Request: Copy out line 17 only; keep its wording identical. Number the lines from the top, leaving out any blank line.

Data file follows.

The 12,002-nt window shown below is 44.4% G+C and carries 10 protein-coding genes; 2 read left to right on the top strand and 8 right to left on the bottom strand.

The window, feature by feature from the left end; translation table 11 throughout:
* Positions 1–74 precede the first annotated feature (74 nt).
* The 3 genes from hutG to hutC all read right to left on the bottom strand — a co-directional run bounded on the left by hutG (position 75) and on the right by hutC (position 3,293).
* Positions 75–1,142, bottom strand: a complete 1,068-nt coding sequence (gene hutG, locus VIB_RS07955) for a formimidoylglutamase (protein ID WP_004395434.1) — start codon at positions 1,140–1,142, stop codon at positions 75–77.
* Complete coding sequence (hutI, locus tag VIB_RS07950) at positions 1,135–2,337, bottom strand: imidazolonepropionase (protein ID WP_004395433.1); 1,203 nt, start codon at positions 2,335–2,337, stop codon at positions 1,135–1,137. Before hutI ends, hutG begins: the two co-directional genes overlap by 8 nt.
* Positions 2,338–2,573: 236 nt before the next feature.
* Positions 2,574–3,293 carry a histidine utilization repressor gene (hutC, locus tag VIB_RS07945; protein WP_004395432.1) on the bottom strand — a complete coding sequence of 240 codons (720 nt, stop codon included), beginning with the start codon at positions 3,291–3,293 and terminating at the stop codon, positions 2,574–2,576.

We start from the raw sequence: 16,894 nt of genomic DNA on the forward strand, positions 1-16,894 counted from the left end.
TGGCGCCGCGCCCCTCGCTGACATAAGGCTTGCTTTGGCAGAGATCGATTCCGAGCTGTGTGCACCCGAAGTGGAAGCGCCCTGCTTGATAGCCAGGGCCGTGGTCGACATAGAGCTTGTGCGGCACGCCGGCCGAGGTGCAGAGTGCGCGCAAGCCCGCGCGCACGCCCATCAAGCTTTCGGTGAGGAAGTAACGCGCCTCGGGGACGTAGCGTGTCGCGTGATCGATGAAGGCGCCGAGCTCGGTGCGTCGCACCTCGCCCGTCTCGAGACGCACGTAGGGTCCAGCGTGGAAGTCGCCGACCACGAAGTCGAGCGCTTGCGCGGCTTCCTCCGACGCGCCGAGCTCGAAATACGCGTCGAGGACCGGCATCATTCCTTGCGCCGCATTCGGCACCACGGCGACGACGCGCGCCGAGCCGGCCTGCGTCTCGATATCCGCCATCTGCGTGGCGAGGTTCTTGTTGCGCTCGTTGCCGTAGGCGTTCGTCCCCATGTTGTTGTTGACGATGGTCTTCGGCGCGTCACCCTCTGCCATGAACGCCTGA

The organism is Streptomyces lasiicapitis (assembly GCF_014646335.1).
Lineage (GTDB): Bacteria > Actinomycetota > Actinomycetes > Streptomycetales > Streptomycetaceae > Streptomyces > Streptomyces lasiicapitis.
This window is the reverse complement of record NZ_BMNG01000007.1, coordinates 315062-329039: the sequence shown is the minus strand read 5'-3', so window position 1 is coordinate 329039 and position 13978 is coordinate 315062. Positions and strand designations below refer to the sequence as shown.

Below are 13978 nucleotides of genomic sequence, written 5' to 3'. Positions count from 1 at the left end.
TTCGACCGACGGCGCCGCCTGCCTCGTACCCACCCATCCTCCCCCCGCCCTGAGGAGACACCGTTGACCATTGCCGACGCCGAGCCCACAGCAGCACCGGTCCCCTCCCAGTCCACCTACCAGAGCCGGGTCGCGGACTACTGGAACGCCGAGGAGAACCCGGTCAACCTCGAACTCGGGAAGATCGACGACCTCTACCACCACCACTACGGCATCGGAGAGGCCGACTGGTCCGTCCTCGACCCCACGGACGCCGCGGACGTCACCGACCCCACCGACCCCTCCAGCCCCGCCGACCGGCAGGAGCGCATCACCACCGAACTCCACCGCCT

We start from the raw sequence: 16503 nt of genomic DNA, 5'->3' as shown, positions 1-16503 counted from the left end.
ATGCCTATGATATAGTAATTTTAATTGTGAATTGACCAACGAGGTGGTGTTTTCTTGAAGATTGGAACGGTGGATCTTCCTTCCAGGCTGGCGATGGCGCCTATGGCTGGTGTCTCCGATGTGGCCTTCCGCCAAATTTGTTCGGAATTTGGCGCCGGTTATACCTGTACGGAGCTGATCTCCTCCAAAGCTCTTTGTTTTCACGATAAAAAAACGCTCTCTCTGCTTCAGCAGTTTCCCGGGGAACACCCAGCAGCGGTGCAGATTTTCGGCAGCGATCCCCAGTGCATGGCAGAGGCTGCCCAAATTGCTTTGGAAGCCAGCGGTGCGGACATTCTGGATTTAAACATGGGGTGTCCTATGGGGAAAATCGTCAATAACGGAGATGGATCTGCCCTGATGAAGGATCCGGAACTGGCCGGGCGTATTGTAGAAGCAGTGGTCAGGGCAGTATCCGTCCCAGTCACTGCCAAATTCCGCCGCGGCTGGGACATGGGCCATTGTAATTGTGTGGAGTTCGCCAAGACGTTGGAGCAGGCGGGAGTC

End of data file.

ATGCCTATGATATAGTAATTTTAATTGTGAATTGACCAACGAGGTGGTGTTTTCTTGAAGATTGGAACGGTGGATCTTCCTTCCAGGCTGGCGATGGCGCCTATGGCTGGTGTCTCCGATGTGGCCTTCCGCCAAATTTGTTCGGAATTTGGCGCCGGTTATACCTGTACGGAGCTGATCTCCTCCAAAGCTCTTTGTTTTCACGATAAAAAAACGCTCTCTCTGCTTCAGCAGTTTCCCGGGGAACACCCAGCAGCGGTGCAGATTTTCGGCAGCGATCCCCAGTGCATGGCAGAGGCTGCCCAAATTGCTTTGGAAGCCAGCGGTGCGGACATTCTGGATTTAAACATGGGGTGTCCTATGGGGAAAATCGTCAATAACGGAGATGGATCTGCCCTGATGAAGGATCCGGAACTGGCCGGGCGTATTGTAGAAGCAGTGGTCAGGGCAGTATCCGTCCCAGTCACTGCCAAATTCCGCCGCGGCTGGGACATGGGCCATTGTAATTGTGTGGAGTTCGCCAAGACGTTGGAGCAGGCGGGAGTC